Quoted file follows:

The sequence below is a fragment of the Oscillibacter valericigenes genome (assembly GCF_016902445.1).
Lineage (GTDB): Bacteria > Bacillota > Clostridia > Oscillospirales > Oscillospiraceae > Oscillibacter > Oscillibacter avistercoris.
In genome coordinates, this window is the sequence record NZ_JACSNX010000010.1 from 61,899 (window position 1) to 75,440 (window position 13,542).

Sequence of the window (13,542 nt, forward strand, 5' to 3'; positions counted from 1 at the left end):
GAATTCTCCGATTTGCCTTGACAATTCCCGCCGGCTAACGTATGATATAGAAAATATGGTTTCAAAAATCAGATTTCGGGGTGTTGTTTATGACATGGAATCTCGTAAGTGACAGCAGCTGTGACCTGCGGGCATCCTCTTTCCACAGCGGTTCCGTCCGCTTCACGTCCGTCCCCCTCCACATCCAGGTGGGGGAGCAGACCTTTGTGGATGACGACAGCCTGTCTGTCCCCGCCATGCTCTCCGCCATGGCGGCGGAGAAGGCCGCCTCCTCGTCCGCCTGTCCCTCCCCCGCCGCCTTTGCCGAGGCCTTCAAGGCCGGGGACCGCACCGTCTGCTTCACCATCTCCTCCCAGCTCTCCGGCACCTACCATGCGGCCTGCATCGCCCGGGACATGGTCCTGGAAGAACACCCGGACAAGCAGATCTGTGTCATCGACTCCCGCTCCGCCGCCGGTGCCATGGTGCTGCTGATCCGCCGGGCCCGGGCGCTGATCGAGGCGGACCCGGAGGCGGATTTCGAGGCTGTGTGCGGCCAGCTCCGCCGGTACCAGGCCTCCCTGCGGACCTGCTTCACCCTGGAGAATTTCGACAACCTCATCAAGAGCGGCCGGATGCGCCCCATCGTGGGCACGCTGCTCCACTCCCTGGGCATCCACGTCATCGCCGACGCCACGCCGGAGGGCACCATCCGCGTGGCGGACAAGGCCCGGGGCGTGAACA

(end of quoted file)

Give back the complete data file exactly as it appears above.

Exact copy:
The sequence below is a fragment of the Oscillibacter valericigenes genome (assembly GCF_016902445.1).
Lineage (GTDB): Bacteria > Bacillota > Clostridia > Oscillospirales > Oscillospiraceae > Oscillibacter > Oscillibacter avistercoris.
In genome coordinates, this window is the sequence record NZ_JACSNX010000010.1 from 61,899 (window position 1) to 75,440 (window position 13,542).

Sequence of the window (13,542 nt, forward strand, 5' to 3'; positions counted from 1 at the left end):
GAATTCTCCGATTTGCCTTGACAATTCCCGCCGGCTAACGTATGATATAGAAAATATGGTTTCAAAAATCAGATTTCGGGGTGTTGTTTATGACATGGAATCTCGTAAGTGACAGCAGCTGTGACCTGCGGGCATCCTCTTTCCACAGCGGTTCCGTCCGCTTCACGTCCGTCCCCCTCCACATCCAGGTGGGGGAGCAGACCTTTGTGGATGACGACAGCCTGTCTGTCCCCGCCATGCTCTCCGCCATGGCGGCGGAGAAGGCCGCCTCCTCGTCCGCCTGTCCCTCCCCCGCCGCCTTTGCCGAGGCCTTCAAGGCCGGGGACCGCACCGTCTGCTTCACCATCTCCTCCCAGCTCTCCGGCACCTACCATGCGGCCTGCATCGCCCGGGACATGGTCCTGGAAGAACACCCGGACAAGCAGATCTGTGTCATCGACTCCCGCTCCGCCGCCGGTGCCATGGTGCTGCTGATCCGCCGGGCCCGGGCGCTGATCGAGGCGGACCCGGAGGCGGATTTCGAGGCTGTGTGCGGCCAGCTCCGCCGGTACCAGGCCTCCCTGCGGACCTGCTTCACCCTGGAGAATTTCGACAACCTCATCAAGAGCGGCCGGATGCGCCCCATCGTGGGCACGCTGCTCCACTCCCTGGGCATCCACGTCATCGCCGACGCCACGCCGGAGGGCACCATCCGCGTGGCGGACAAGGCCCGGGGCGTGAACA